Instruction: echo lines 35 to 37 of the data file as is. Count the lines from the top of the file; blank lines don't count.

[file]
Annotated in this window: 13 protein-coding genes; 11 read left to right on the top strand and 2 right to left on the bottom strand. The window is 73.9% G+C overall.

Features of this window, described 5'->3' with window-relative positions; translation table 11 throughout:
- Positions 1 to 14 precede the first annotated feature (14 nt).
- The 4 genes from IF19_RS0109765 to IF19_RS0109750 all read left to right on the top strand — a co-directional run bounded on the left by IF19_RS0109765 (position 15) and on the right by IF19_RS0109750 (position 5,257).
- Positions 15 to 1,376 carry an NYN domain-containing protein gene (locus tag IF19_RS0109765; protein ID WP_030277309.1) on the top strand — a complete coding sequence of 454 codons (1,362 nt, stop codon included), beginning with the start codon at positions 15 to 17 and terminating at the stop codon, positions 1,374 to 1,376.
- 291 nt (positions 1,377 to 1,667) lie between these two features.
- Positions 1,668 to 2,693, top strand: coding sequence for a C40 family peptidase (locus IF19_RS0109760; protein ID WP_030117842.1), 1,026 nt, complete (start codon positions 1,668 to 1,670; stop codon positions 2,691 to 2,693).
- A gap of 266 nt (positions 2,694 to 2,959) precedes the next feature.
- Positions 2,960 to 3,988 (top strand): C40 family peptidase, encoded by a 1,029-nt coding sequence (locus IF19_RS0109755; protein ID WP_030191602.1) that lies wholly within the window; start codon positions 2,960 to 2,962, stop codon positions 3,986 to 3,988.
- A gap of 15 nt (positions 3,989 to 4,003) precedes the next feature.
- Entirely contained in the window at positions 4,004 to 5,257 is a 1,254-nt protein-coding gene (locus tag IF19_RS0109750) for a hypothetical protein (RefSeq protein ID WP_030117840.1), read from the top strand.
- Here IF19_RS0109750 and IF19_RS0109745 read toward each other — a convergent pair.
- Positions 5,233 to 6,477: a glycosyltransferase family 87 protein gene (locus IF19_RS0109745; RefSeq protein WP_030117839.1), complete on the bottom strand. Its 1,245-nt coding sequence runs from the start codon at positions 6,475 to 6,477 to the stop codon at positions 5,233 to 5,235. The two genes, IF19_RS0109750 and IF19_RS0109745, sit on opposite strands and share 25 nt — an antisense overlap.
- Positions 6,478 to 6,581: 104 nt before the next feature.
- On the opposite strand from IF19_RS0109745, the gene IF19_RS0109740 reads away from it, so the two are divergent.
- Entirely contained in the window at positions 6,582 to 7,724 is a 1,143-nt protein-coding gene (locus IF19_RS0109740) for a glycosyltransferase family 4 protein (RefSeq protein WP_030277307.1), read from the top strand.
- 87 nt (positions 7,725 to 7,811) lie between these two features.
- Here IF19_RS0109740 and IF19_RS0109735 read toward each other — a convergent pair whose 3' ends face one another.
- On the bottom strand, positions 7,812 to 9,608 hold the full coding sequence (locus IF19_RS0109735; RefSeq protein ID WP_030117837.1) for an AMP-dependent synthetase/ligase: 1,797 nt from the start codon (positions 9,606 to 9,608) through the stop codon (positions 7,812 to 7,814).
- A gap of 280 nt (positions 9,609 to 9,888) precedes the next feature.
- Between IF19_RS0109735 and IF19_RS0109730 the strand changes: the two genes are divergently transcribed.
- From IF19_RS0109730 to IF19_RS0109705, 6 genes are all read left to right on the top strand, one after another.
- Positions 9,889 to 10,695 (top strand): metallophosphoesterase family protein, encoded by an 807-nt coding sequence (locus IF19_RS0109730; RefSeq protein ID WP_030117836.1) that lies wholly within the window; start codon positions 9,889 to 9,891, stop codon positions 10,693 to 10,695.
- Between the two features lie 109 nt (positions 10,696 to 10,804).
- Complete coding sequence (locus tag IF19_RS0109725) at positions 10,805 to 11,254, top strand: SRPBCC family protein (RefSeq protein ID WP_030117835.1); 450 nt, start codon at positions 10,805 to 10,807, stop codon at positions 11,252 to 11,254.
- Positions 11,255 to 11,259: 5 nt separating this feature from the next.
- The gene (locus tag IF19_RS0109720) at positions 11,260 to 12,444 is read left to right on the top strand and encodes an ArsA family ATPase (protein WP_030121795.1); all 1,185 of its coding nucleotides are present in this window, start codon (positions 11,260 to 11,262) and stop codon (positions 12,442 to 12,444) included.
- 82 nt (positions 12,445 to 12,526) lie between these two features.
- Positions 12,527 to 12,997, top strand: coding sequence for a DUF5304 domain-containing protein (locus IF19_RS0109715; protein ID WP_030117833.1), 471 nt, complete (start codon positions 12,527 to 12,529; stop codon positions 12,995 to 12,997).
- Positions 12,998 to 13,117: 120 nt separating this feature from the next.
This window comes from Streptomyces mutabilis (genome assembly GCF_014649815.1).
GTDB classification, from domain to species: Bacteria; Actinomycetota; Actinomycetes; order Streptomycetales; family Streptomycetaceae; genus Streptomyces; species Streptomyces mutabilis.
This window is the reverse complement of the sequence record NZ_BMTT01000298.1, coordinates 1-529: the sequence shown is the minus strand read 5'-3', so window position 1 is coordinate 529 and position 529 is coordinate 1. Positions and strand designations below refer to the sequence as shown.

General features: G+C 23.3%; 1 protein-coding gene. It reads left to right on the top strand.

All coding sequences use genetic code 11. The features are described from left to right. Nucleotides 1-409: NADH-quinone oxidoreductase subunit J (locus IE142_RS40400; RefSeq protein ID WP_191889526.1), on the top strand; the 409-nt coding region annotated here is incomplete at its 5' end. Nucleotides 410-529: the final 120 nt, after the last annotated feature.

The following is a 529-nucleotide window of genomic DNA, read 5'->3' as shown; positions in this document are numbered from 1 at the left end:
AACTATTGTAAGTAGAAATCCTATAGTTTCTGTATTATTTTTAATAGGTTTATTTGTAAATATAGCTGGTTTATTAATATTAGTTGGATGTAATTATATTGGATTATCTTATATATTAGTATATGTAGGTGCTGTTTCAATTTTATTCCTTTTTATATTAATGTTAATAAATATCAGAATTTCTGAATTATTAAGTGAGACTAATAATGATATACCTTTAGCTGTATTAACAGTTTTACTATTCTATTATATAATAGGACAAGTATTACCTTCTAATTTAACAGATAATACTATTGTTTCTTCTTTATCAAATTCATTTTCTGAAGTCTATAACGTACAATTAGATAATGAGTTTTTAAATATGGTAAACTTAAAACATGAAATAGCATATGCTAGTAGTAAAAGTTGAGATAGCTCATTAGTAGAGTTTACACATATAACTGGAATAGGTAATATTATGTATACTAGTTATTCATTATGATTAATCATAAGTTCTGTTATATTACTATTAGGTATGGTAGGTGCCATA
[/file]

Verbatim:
All coding sequences use genetic code 11. The features are described from left to right. Nucleotides 1-409: NADH-quinone oxidoreductase subunit J (locus IE142_RS40400; RefSeq protein ID WP_191889526.1), on the top strand; the 409-nt coding region annotated here is incomplete at its 5' end. Nucleotides 410-529: the final 120 nt, after the last annotated feature.

The following is a 529-nucleotide window of genomic DNA, read 5'->3' as shown; positions in this document are numbered from 1 at the left end:
AACTATTGTAAGTAGAAATCCTATAGTTTCTGTATTATTTTTAATAGGTTTATTTGTAAATATAGCTGGTTTATTAATATTAGTTGGATGTAATTATATTGGATTATCTTATATATTAGTATATGTAGGTGCTGTTTCAATTTTATTCCTTTTTATATTAATGTTAATAAATATCAGAATTTCTGAATTATTAAGTGAGACTAATAATGATATACCTTTAGCTGTATTAACAGTTTTACTATTCTATTATATAATAGGACAAGTATTACCTTCTAATTTAACAGATAATACTATTGTTTCTTCTTTATCAAATTCATTTTCTGAAGTCTATAACGTACAATTAGATAATGAGTTTTTAAATATGGTAAACTTAAAACATGAAATAGCATATGCTAGTAGTAAAAGTTGAGATAGCTCATTAGTAGAGTTTACACATATAACTGGAATAGGTAATATTATGTATACTAGTTATTCATTATGATTAATCATAAGTTCTGTTATATTACTATTAGGTATGGTAGGTGCCATA